Perspectives on World Cinema
Social revolution and cinematic movements have been strange bedfellows in the history of Latin American countries since the 1950s. Richard Peña, Professor of Film Studies, Columbia University, and former Director of the New York Film Festival, offered a glimpse into Latin American cinema through the evolving histories of Brazil, Cuba, Mexico and Argentina through a four-day lecture series and film screenings from March 10- 14, 2017 held at the Dr. Bhau Daji Lad Museum in collaboration with Columbia Global Centers | Mumbai.
Professor Peña traced the trajectories of the Latin American cinema industries through periods of neorealism, modernism, and postmodernism. Using interesting vignettes, he demonstrated how a country such as Brazil developed its own national cinema by seeking to create an alternative to Hollywood, even as Cuba’s national cinema perceived its key role to be a shaper of perspectives in a revolutionary society.
The Mexican film Los Olvidados was screened. It is a masterpiece by Luis Buñuel who went beyond a neorealist depiction of poverty and injustice to present a powerful portrait of a group of street children growing up in Mexico City. Other films screened included Earth Entranced, a Cinema Novo (new cinema) work from Brazil, Portrait of Theresa, a Cuban film raising pertinent questions about the role of women in the country’s revolution, Rodrigo D: No Futuro, a film from Colombia about drug wars and La Cienaga from Argentina which marked the revival of Latin American cinema after a slump in the early nineties.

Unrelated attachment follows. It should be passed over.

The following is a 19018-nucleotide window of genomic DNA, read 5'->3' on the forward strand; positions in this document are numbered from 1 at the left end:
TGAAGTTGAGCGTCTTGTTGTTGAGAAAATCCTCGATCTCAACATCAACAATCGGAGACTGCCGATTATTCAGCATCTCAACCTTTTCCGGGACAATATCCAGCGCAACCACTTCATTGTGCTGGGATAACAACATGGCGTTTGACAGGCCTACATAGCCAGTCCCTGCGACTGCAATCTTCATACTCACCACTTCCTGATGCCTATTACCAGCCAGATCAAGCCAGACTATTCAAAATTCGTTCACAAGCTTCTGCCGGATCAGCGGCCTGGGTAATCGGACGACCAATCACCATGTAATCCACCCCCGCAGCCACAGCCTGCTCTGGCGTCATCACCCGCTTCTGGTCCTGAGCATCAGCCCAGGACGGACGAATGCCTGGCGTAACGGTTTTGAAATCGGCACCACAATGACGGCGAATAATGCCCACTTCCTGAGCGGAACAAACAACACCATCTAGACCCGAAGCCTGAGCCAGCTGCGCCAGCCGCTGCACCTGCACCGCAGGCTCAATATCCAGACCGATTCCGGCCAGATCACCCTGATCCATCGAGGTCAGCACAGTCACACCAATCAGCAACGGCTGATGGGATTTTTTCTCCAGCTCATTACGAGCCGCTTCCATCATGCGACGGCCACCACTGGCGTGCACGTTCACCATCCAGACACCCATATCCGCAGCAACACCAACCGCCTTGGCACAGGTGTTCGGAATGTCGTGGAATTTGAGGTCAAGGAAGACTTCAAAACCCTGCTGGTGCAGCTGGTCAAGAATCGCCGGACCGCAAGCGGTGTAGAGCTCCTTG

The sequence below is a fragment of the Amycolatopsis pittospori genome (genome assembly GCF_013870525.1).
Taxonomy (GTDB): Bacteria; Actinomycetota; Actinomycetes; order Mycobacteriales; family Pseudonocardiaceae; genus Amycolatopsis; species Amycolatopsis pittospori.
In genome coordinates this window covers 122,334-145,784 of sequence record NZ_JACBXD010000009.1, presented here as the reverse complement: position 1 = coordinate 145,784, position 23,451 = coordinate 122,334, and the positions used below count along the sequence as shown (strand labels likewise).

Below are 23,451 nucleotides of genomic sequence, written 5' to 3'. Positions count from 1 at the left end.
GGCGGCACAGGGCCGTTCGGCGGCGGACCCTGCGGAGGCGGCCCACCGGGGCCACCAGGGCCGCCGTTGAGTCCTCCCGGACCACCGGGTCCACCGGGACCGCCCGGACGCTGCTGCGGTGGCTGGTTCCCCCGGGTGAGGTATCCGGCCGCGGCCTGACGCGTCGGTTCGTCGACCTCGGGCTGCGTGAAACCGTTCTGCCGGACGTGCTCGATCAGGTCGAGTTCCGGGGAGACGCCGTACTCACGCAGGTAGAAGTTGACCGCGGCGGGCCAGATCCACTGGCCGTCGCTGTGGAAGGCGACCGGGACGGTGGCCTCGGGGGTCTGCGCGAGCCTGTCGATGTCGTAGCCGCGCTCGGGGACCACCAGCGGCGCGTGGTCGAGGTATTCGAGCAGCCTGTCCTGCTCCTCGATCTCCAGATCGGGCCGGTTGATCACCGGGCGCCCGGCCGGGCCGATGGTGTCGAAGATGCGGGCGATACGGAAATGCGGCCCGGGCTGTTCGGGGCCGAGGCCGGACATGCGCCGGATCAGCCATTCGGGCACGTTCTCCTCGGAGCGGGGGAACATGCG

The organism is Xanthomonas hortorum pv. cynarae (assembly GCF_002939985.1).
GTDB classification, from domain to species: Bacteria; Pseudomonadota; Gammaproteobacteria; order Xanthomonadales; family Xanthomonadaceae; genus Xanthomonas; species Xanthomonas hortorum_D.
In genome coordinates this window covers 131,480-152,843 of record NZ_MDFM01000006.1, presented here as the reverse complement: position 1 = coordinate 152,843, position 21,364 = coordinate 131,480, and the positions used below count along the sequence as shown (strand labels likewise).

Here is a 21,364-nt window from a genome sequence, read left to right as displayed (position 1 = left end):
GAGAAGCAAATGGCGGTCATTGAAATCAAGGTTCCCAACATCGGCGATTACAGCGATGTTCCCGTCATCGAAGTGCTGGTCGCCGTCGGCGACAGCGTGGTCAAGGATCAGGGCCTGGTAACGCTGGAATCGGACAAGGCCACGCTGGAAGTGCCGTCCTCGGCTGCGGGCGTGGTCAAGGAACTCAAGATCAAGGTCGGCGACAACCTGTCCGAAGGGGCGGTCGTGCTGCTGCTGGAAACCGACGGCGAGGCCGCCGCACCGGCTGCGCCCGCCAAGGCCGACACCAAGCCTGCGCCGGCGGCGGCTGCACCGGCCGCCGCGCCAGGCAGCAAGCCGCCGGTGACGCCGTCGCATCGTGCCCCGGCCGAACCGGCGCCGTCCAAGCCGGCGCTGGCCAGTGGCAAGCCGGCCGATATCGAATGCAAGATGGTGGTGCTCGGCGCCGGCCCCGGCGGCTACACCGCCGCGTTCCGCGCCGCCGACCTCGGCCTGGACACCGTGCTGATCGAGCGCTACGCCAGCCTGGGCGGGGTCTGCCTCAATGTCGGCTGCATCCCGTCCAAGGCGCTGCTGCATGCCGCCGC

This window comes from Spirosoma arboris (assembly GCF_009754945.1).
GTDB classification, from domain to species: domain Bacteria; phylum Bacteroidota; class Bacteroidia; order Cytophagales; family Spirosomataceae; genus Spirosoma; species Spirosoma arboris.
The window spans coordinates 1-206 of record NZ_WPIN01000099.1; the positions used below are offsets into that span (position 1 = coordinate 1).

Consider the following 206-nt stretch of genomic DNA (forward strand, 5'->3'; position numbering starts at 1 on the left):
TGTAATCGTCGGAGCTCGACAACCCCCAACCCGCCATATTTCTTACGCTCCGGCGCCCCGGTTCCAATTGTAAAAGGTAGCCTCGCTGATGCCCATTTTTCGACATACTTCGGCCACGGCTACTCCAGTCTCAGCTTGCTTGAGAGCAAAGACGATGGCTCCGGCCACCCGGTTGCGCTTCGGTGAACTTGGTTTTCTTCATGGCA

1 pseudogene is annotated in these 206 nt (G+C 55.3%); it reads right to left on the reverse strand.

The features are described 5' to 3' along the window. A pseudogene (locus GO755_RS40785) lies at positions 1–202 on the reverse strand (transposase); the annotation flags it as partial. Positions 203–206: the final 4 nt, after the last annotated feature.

The event was a part of the Center’s efforts to serve as a hub of global knowledge exchange for the city and region. There was extensive coverage of the program in leading media publications including, Livemint, Mumbai Mirror and Hindustan Times.
Professor Peña’s visit to Mumbai was marked by multiple programs in the city. Columbia Global Centers | Mumbai organized a teach in at its new space in Nariman Point for around 25 students of cinema from leading colleges including Sophia, Wilson, and Xavier’s. Professor Peña screened three short films from the Columbia University Film Festival, 2016. He guided the group to discover the fundamental aspects of film analysis, choices made by filmmakers with regards to editing, sound, camera movement, set design and lighting that affect the ways filmmakers express their vision of the world. A discussion took place after every screening that guided the students to analytically understand the process of filmmaking. Students thought that they could incorporate some of the techniques used in the films in their future projects as well. A student from Xavier’s College, Ayushi Anand, shared that she learned about good visual storytelling and optimal use of time for shorts. According to her, “Telling the entire story with the help of mise-en-scene rather than using dialogues was great.”